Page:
The House Judiciary Committee passed a resolution Wednesday in an effort to rein in rampant executive overreach — a measure done largely in response to President Barack Obama’s overuse of executive orders.
The resolution creates a task force to study executive overreach and ways to reduce it. Many in Congress believe the measure will be the first step to restoring power to Congress after a slew of contentious executive orders from Obama.
In a Monday USA Today editorial, House Judiciary Committee Chairman Bob Goodlatte pointed to Obama’s executive action on immigration and his efforts to prevent Congress from gaining access to documents pertaining to the Fast and Furious scandal as executive overreach. He also blasted Obama because he has “delayed the Obamacare employer mandate unilaterally, essentially stopped the enforcement of our immigration laws, provided quasi-legal status to unlawful immigrants, and released terrorists from Guantanamo Bay without notifying Congress as required by law.”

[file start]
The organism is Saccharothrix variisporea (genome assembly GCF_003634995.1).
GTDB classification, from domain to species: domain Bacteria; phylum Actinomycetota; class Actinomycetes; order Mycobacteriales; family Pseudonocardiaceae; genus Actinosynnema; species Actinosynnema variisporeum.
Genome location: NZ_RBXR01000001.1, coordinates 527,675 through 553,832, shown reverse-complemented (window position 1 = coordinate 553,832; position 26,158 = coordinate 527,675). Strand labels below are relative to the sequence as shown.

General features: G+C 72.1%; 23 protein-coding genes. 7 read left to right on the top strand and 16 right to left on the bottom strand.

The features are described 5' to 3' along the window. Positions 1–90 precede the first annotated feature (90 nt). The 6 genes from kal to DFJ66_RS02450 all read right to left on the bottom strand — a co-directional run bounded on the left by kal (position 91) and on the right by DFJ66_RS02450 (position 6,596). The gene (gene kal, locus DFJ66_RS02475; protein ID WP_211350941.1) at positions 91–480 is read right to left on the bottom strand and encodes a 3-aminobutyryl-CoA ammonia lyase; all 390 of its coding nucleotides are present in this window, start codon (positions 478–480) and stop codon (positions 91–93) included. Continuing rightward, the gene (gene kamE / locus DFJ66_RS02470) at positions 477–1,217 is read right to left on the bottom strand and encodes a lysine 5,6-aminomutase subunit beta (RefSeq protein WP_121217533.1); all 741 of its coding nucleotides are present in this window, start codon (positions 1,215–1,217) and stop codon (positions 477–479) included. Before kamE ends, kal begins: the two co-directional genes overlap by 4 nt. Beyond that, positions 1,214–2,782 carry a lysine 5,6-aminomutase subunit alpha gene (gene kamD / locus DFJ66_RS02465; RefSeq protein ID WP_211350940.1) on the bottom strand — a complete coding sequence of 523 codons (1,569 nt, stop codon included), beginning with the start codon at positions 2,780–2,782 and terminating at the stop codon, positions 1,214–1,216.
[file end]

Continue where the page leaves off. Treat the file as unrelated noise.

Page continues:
Goodlatte said the overreach is bipartisan, predating Obama, and includes former Presidents Ronald Reagan and George H.W. Bush’s abuse of prosecutor discretion on immigration.
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